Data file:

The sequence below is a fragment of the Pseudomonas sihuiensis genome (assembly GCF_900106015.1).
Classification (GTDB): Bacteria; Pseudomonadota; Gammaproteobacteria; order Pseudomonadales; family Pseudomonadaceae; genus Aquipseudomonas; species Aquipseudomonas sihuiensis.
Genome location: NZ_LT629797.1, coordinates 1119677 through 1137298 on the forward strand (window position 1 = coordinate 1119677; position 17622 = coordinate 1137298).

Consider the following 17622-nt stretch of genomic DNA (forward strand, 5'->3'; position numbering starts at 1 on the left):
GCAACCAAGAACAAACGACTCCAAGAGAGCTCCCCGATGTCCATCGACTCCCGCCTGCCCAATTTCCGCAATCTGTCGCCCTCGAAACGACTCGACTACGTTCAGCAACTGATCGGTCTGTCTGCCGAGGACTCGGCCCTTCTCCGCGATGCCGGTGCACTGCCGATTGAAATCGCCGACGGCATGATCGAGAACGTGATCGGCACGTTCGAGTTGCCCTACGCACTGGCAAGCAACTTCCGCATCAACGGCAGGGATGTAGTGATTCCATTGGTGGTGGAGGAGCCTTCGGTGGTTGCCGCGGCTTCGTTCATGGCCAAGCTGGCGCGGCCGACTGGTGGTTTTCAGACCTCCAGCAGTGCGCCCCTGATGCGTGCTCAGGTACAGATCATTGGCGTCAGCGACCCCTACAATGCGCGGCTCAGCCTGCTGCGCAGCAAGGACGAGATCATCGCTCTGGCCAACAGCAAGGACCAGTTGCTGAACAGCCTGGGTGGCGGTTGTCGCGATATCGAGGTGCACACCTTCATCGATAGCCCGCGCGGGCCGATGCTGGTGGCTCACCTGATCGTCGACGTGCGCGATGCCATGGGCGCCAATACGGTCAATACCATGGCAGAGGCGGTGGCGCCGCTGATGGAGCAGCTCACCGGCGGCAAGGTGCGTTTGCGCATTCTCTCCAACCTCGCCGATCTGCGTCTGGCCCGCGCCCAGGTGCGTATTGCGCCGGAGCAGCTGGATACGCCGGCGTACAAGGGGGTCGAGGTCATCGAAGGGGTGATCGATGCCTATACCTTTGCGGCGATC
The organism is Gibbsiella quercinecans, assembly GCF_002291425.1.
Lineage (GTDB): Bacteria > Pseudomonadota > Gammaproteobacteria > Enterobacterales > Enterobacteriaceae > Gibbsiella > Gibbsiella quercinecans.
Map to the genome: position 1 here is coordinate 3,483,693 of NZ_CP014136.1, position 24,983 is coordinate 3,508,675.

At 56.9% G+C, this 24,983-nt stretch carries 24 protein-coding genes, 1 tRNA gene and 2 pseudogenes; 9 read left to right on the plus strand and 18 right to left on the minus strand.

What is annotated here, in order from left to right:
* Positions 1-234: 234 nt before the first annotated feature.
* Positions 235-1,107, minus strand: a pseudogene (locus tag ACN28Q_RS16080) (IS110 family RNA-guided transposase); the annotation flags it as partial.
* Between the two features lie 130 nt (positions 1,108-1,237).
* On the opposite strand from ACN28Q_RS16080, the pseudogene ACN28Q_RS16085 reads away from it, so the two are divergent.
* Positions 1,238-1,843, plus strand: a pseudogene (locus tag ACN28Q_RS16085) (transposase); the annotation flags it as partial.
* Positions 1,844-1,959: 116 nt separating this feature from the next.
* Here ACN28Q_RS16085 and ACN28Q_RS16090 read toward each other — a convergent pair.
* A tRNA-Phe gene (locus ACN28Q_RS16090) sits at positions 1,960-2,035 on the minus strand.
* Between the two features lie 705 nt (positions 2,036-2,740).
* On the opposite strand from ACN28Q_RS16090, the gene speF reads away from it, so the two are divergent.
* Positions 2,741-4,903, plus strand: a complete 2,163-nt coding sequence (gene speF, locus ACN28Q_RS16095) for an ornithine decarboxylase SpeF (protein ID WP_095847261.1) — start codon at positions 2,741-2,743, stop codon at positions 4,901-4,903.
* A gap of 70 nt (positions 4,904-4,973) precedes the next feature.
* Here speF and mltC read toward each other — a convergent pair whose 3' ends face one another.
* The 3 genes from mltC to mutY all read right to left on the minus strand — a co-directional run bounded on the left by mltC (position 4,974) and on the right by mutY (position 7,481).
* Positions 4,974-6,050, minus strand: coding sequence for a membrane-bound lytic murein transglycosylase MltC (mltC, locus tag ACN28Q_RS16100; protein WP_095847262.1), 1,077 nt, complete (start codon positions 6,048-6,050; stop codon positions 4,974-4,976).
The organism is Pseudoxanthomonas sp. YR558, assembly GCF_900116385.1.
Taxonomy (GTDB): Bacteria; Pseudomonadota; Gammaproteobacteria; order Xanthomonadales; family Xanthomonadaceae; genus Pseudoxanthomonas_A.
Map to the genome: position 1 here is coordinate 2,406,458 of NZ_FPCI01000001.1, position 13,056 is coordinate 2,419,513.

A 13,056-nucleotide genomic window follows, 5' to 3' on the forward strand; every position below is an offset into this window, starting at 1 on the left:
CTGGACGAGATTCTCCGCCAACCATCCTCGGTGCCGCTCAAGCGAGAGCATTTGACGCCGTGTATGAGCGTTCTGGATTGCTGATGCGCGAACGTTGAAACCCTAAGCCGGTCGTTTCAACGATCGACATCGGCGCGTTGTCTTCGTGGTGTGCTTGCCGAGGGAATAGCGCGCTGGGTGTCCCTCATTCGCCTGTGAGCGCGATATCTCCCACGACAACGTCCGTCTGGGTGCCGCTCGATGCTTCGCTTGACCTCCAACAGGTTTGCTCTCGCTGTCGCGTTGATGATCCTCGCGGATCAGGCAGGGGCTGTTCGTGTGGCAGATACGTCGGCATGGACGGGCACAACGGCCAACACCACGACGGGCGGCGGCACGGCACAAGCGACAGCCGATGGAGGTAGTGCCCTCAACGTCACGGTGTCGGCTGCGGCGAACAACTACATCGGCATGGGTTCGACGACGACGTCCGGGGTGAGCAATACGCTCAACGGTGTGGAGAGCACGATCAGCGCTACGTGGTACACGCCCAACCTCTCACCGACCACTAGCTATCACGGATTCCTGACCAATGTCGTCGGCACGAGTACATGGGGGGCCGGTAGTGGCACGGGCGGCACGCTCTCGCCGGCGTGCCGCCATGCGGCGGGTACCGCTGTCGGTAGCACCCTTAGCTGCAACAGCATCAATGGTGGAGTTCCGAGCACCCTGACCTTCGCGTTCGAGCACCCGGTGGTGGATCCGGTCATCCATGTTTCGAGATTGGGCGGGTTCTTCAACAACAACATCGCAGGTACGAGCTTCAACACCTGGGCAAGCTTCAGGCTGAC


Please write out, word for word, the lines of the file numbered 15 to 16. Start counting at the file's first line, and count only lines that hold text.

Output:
* Positions 1,238-1,843, plus strand: a pseudogene (locus tag ACN28Q_RS16085) (transposase); the annotation flags it as partial.
* Positions 1,844-1,959: 116 nt separating this feature from the next.